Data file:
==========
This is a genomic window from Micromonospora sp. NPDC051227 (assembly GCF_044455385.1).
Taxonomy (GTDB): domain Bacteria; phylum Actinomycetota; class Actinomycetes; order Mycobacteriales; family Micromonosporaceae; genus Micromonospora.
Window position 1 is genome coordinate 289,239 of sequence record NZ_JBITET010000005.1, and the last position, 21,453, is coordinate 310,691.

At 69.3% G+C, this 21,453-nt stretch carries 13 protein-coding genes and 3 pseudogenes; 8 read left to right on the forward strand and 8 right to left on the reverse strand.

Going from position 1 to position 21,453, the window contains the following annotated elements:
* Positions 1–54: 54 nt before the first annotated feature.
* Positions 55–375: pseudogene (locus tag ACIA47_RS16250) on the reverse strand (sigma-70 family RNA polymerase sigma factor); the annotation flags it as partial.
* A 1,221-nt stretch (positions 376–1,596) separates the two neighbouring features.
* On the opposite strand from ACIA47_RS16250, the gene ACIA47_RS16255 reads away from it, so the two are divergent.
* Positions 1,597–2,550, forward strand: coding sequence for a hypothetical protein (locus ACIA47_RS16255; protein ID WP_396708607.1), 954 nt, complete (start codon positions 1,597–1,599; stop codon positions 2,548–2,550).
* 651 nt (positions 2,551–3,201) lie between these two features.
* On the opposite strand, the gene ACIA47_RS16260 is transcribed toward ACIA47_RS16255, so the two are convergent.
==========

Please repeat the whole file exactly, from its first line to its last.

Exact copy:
This is a genomic window from Micromonospora sp. NPDC051227 (assembly GCF_044455385.1).
Taxonomy (GTDB): domain Bacteria; phylum Actinomycetota; class Actinomycetes; order Mycobacteriales; family Micromonosporaceae; genus Micromonospora.
Window position 1 is genome coordinate 289,239 of sequence record NZ_JBITET010000005.1, and the last position, 21,453, is coordinate 310,691.

At 69.3% G+C, this 21,453-nt stretch carries 13 protein-coding genes and 3 pseudogenes; 8 read left to right on the forward strand and 8 right to left on the reverse strand.

Going from position 1 to position 21,453, the window contains the following annotated elements:
* Positions 1–54: 54 nt before the first annotated feature.
* Positions 55–375: pseudogene (locus tag ACIA47_RS16250) on the reverse strand (sigma-70 family RNA polymerase sigma factor); the annotation flags it as partial.
* A 1,221-nt stretch (positions 376–1,596) separates the two neighbouring features.
* On the opposite strand from ACIA47_RS16250, the gene ACIA47_RS16255 reads away from it, so the two are divergent.
* Positions 1,597–2,550, forward strand: coding sequence for a hypothetical protein (locus ACIA47_RS16255; protein ID WP_396708607.1), 954 nt, complete (start codon positions 1,597–1,599; stop codon positions 2,548–2,550).
* 651 nt (positions 2,551–3,201) lie between these two features.
* On the opposite strand, the gene ACIA47_RS16260 is transcribed toward ACIA47_RS16255, so the two are convergent.